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Safety, Efficacy, and Tolerability of Sofosbuvir and Ribavirin in Management of Recurrent Hepatitis C Virus Genotype 4 After Living Donor Liver Transplant in Egypt: What Have We Learned so far?

AUTHORS

Hany M. Dabbous 1 , * , Iman F. Montasser 1 , Mohamed A. Sakr 1 , Rasha Refai 1 , Moataz Sayam 1 , Ahmed Abdelmonem 1 , Hany Sayed 1 , Mohamed F. Abdelghafar 1 , Mohamed Bahaa 1 , Mahmoud S. Elmeteini 1

AUTHORS INFORMATION

1 Ain Shams Center for Organ Transplant, Faculty of Medicine, Ain Shams University, Cairo, Egypt

How to Cite: Dabbous H M, Montasser I F, Sakr M A, Refai R, Sayam M, et al. Safety, Efficacy, and Tolerability of Sofosbuvir and Ribavirin in Management of Recurrent Hepatitis C Virus Genotype 4 After Living Donor Liver Transplant in Egypt: What Have We Learned so far?, Hepat Mon. 2016 ; 16(5):e35339. doi: 10.5812/hepatmon.35339.

ARTICLE INFORMATION

Hepatitis Monthly: 16 (5); e35339
Published Online: April 30, 2016
Article Type: Brief Report
Received: December 8, 2015
Revised: February 2, 2016
Accepted: April 12, 2016
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Abstract

Background: Recurrence of HCV after living donor liver transplant (LDLT) is nearly universal, with almost one third of recipients developing cirrhosis and graft failure within 5 years after LDLT. Different studies have been published on the effect of sofosbuvir after liver transplantation on recurrent HCV with different genotypes.

Objectives: The aim of this study was to evaluate the efficacy, safety, and tolerability of sofosbuvir and ribavirin in LDLT recipients with recurrent HCV genotype 4.

Patients and Methods: Thirty-nine Egyptian LDLT recipients were treated for recurrent HCV after LDLT with nucleos(t)ide analog NS5B polymerase inhibitor, sofosbuvir, and ribavirin without pegylated interferon for 6 months (November 2014 to June 2015) in this intention-to-treat analysis.

Results: One recipient died 1 week after starting the treatment, but the remaining 38 patients completed 24 weeks of treatment and were then followed for 12 weeks after end of treatment (EOT). The sustained virological response (SVR) at week 12 after EOT was achieved in 76% (29/38) of recipients. SVR was significantly higher in treatment-naïve patients and in recipients with a low stage of fibrosis. Only 2 (5%) recipients developed severe pancytopenia and acute kidney injury.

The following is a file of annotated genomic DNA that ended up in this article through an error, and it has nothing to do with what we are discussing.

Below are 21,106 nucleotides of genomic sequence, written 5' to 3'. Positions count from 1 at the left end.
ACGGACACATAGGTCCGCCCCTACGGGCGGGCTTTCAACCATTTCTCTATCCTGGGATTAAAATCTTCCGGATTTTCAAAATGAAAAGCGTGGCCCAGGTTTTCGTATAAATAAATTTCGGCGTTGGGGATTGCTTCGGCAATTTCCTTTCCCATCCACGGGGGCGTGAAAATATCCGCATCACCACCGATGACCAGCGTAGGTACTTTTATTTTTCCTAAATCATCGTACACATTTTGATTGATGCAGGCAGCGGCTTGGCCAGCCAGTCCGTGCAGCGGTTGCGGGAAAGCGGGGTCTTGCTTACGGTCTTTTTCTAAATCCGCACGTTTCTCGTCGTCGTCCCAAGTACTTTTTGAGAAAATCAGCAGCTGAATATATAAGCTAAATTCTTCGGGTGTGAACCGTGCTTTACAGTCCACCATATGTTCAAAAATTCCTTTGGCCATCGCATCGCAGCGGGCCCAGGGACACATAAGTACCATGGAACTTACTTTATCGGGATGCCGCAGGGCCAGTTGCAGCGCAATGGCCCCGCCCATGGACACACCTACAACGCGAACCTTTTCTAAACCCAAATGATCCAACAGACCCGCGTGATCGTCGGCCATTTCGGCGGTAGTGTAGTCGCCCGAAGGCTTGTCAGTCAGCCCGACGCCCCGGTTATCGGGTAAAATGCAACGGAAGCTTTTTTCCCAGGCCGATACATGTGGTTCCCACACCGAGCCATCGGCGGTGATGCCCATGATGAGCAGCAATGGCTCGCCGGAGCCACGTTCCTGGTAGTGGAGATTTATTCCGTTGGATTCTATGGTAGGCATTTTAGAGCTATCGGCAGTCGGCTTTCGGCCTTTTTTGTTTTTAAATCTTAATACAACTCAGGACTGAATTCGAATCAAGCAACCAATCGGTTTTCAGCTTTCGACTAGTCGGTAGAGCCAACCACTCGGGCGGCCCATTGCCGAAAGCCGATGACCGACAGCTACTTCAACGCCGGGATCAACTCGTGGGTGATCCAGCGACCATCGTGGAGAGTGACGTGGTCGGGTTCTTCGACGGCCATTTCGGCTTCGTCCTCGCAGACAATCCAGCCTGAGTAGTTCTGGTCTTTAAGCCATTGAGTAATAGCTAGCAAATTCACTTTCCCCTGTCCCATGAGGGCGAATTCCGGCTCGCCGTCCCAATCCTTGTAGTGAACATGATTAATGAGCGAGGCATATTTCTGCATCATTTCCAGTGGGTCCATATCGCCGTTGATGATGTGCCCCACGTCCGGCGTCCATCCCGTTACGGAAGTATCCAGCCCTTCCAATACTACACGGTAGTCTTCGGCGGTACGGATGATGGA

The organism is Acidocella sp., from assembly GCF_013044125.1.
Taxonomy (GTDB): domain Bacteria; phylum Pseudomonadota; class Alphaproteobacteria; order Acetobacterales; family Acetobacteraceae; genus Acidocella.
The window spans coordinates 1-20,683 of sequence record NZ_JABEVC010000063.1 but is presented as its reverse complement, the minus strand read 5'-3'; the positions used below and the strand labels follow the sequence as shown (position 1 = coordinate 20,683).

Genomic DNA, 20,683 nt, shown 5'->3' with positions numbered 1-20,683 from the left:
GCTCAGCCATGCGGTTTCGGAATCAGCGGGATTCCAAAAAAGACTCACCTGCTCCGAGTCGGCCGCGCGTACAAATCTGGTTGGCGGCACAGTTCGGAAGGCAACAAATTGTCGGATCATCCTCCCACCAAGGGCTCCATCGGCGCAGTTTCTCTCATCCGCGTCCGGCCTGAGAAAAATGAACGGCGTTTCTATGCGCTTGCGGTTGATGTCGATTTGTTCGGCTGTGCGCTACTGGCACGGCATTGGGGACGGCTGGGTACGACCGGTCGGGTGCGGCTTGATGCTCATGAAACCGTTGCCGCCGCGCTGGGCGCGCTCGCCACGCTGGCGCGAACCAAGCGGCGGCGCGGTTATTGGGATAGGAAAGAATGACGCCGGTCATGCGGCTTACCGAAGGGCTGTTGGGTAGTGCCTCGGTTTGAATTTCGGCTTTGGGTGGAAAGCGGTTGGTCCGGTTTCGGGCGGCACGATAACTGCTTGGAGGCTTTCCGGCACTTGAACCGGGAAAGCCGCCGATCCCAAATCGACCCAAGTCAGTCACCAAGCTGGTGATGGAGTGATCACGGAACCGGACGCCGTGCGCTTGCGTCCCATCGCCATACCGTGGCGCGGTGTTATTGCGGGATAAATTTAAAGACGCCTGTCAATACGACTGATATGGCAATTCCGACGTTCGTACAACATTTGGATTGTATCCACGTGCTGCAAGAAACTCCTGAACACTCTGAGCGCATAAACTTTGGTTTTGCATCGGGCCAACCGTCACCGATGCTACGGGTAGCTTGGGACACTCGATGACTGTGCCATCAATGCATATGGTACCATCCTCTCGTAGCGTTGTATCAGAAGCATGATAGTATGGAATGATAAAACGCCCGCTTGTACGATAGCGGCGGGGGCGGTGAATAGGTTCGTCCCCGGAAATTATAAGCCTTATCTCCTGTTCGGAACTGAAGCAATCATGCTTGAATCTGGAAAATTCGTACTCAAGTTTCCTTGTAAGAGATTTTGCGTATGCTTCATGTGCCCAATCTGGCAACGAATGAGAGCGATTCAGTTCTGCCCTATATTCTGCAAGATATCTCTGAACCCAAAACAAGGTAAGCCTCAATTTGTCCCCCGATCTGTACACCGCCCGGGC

Conclusions: We recommend initiating treatment as soon as possible after liver transplantation with newer combinations, such as ledipasvir/sofosbuvir or sofosbuvir/simeprevir, rather than sofosbuvir with Ribavirin, to achieve higher rates of SVR.

Keywords

Sofosbuvir Genotype 4 Liver Transplant

Copyright © 2016, Kowsar Corp. This is an open-access article distributed under the terms of the Creative Commons Attribution-NonCommercial 4.0 International License (http://creativecommons.org/licenses/by-nc/4.0/) which permits copy and redistribute the material just in noncommercial usages, provided the original work is properly cited.

1. Background

Hepatitis C virus (HCV)-related end-stage liver disease (ESLD) is the most common cause of living donor liver transplant (LDLT) in Egypt. Recurrence of HCV after LDLT is nearly universal (1), with almost one third of liver transplant recipients developing cirrhosis and graft failure within 5 years after LDLT (2). A few LDLT recipients may develop rapid fibrosis due to HCV recurrence within 1 year (3) or a severe form of recurrent fibrosing cholestatic hepatitis (FCH) early after transplant, necessitating urgent antiviral therapy (4). Many studies published in recent years have shown that antiviral treatment of post-transplant HCV hepatitis is the best option for improving the prognosis of these patients. Treatment with pegylated interferon and ribavirin has been associated with a low sustained virological response (SVR) rate, as well as poor tolerability in transplant recipients (5, 6). The first study assessing the safety and efficacy of an interferon-free regimen in HCV-infected liver transplant recipients used a combination of sofosbuvir and ribavirin for 24 weeks (7). Different studies have been published about the effect of sofosbuvir after liver transplantation on recurrent HCV with different genotypes (8).